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Best Beatles Cover? Got to Get You Into My Life

Tamla Motown was a key influence on the early Beatles sound.  They covered Tamla tracks like PLEASE MR POSTMAN and wrote songs in a similar style. THIS BOY (1963) for example is what George Harrison called 'John doing Smokey'. GOT TO GET YOU INTO MY LIFE (1966) is a later homage, first released on Revolver. It is one  of Paul McCartney's most joyful and exuberant compositions, and perhaps The Beatles most danceable recordings. Even the hard-to-please Mr Lennon hailed it 'as on of Paul's best songs.  Early studio versions, however, lacked energy and punch.  It was the introduction of Memphis Stax-style horns that gave the song a new drive.  Earth, Wind and Fire pick up on this dynamism in their 1978 cover. They give it the song treatment, amplifying the horns and harmonies in an exhilarating arrangement. Memphis or Haight Ashbury Wisely, they do not draw attention to the writer's revelation that the 'she' in the lyric is marijuana. "It's actual

Where did the title Tomorrow Never Knows come from?

Tomorrow Never Knows took The Beatles into previously unexplored musical territory. Its use of tape loops, a mellotron, Tibetan chants and various Musique Concrete techniques were startling innovations for a mainstream pop record.  The title, however,  was inspired by a more homely source: I took one of Ringo's malapropisms as the title, to sort of take the edge off the heavy philosophical lyrics. Where did this  'heavy' philosophy come from? The Tibetan Book of the Dead via  The Psychedelic Experience by Timothy Leary and Richard Alpert (1964). Leary notoriously promoted the use of LSD as the key to what Huxley had termed the Doors of Perception.  Lennon discovered the  The Psychedelic Experience when browsing the shelves at the Indica Bookshop in London:  John began to scan the shelves. His eyes soon alighted upon a copy of The Psychedelic Experience, Dr Timothy Leary's psychedelic version of the Tibetan Book of the Dead.  John was delighted and settled down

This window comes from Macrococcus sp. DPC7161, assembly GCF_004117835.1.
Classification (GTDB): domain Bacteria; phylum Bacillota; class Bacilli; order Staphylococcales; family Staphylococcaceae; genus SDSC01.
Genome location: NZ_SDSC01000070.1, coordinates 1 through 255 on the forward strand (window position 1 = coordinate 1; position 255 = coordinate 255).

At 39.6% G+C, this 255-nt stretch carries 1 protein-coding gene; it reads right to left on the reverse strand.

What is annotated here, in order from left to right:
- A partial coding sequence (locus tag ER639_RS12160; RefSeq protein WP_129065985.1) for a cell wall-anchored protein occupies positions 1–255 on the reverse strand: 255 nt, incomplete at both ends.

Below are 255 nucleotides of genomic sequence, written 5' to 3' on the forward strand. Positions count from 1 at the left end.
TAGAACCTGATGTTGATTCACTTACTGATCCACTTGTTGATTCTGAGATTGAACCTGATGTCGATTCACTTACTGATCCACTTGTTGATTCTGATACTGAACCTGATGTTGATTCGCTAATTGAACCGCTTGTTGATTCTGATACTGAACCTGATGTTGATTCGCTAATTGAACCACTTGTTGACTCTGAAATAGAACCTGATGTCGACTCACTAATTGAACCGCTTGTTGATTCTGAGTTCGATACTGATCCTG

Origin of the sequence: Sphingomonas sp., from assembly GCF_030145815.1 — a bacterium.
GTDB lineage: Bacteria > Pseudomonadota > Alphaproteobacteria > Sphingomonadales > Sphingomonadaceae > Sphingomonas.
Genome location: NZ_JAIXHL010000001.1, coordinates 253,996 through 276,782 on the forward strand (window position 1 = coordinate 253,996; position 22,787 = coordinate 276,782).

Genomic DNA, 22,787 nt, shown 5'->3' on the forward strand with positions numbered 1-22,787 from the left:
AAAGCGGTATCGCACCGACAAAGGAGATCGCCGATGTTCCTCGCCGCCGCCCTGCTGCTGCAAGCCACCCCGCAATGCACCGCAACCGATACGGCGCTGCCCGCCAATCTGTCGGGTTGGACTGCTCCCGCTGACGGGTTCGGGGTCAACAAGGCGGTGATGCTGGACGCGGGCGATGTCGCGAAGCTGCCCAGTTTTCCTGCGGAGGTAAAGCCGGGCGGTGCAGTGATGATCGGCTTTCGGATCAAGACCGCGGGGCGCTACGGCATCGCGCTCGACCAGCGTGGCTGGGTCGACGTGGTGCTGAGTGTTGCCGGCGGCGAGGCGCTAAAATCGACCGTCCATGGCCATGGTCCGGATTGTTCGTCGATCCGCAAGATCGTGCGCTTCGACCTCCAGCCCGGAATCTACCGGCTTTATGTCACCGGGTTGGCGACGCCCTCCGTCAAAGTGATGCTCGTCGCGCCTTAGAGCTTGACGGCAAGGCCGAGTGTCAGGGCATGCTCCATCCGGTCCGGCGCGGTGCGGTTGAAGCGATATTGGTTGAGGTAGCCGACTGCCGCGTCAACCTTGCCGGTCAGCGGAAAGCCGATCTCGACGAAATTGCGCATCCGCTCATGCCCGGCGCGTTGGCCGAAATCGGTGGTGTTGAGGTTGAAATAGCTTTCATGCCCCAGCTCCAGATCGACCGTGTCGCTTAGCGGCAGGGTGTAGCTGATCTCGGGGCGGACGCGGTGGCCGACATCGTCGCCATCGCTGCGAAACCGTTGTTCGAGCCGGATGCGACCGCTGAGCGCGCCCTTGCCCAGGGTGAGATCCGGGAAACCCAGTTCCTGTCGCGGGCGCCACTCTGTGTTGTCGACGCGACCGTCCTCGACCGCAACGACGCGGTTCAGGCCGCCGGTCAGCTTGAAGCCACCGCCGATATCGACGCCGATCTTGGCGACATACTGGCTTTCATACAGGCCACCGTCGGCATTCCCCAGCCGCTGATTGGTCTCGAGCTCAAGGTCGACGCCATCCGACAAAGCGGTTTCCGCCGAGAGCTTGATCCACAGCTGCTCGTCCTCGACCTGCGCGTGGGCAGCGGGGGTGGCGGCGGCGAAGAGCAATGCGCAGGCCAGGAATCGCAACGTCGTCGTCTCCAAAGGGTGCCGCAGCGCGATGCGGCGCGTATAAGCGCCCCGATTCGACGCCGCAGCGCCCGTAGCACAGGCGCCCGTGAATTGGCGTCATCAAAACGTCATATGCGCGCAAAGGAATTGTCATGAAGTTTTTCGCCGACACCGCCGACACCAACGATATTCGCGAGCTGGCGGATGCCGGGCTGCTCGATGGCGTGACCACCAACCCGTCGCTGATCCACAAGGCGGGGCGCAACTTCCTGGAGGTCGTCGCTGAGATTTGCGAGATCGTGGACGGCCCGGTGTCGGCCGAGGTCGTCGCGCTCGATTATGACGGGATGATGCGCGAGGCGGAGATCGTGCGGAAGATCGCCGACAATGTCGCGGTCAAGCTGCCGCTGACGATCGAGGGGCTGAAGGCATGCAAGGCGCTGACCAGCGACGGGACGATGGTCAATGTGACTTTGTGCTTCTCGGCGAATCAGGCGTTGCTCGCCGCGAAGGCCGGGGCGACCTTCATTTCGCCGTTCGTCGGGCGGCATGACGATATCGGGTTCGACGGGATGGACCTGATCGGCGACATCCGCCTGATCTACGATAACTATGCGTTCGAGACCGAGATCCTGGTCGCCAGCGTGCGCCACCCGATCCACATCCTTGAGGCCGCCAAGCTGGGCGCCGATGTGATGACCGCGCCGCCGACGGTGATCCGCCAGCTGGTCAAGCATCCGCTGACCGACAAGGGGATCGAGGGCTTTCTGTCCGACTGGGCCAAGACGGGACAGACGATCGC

Why did John Lennon not like Sergeant Pepper?

John Lennon never showed much affection for The Beatles most celebrated album. Was this because the  Sergeant Pepper concept was Paul's?  Not according to what John says in this interview, recorded in 1971, at the height of his feud with his former song-writing partner: 

Why was Eleanor Rigby a turning point fo The Beatles?

When do we first hear an Indian influence on a Beatles record?

In June 1966 the great Indian musician Ravi Shankar visited George Harrison at his Surrey home - and played for the assembled Beatles. Two months later they recorded George's composition I WANT TO TELL YOU.  Harrison later explained that the song expressed 'an avalanche of thoughts that are so hard to write down or say' and Ian Macdonald spots the 'underlying Hindi outlook in the lyric - a karmic reference to time in the final lines ... confirmed by a descending melisma in the fade out'.  Neil Innes - who later collaborated with George Harrison on the celebrated Beatles spoof mockumentary  The Rutles   - happened to be in Abbey Road Studio as they were recording. He tells the story here:

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